Chapter 16 – Surveys of Current Users

  • Fadiman surveyed current users of psychedelics
  • This was mostly circulated amongst students
  • The top reasons for taking them were (in order): fun, self-healing, problem solving, exploration, mystical experience, music appreciation, spiritual experience, curiosity, sexual enhancement, social pressure
  • The rest of the chapter also describes a survey done amongst a more senior public of a conference organized by MAPS

Chapter 17 – The Inadvertent Pioneer

  • This chapter describes an interview Fadiman did about his early psychedelics experience (again excerpted from somewhere else, so also some overlapping info with what is already said in the book)
  • The title describes it well, he was an inadvertent pioneer

Chapter 18 – Positive Possibilities for Psychedelics

  • Fadiman sees the ice of the psychedelics winter slowly melting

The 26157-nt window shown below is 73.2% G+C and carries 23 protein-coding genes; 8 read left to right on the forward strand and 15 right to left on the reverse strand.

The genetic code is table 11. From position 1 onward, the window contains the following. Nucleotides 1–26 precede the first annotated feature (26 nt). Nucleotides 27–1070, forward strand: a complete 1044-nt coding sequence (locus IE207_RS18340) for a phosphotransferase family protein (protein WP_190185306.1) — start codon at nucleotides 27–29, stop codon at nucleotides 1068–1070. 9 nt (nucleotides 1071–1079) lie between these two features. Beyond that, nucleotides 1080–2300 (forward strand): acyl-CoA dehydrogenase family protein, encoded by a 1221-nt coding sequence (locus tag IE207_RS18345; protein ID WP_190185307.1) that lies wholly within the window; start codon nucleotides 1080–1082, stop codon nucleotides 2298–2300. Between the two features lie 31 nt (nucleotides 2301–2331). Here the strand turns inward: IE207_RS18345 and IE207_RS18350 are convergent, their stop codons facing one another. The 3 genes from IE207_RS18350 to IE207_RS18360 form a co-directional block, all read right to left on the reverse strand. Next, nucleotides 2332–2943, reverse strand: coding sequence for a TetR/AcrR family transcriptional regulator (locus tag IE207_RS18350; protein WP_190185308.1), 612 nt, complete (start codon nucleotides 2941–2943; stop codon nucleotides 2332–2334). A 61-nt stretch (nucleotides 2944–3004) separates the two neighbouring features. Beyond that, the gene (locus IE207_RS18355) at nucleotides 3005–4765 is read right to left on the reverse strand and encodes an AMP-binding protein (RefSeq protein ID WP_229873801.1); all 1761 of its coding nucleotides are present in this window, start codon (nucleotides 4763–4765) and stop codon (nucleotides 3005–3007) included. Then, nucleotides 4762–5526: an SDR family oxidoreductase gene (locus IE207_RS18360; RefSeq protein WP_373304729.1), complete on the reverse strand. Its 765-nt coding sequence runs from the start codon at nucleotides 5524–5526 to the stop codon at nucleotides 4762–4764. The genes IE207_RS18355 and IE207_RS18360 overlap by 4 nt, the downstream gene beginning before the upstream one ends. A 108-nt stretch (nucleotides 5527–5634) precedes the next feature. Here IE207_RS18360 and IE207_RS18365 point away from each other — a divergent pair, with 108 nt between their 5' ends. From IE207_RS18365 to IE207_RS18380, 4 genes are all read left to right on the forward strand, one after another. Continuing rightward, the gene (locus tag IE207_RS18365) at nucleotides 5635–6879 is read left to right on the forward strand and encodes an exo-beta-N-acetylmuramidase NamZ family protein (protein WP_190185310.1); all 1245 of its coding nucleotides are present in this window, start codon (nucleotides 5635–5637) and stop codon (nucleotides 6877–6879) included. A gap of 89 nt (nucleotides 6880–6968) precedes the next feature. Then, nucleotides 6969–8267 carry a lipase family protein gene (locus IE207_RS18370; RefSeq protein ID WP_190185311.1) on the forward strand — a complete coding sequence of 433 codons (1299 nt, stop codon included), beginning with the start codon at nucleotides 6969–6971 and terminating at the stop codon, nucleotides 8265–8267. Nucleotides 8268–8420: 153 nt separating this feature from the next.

• The chapter highlights some research that is being done
  • And how decriminalization and legalization might bring about positive changes
  • Also see alas the specific page doesn’t work, so visit their homepage

Part Five – The Necessary, the Extraordinary, and Some Hard-Core Data

Chapter 19 – Entheogenic Journeys

  • “This checklist is designed to help the voyager and guide create the best possible opportunity for a voyager to have an intentional entheogenic session.”
  • The checklist highlights the steps before, during, after that the voyager (participant) and guide, or both together can take

Chapter 20 – Beyond LSD-Way Beyond

  • This chapter features stories around other psychedelic experiences, two with ayahuasca, the last one with total darkness (no drugs)

Chapter 21 – Behavioral Changes After Psychedelic Therapy

  • This chapter mirrors the research (and outcomes) as described in 8 and 16
  • The participants in the 1960s research (n=67) had many and generally positive outcomes

Chapter 22 – A Questionnaire Study of Psychedelic Experiences

  • This last chapter also relates more positive news as reported by participants in research (or similar controlled circumstances)
  • One good mental note to make is to think about the response bias (would the ones who didn’t benefit even return the survey?)

Last Words

  • Finally, Fadiman hopes that psychedelics use and research (once again) finds favor in the mainstream and will be of use to many in our society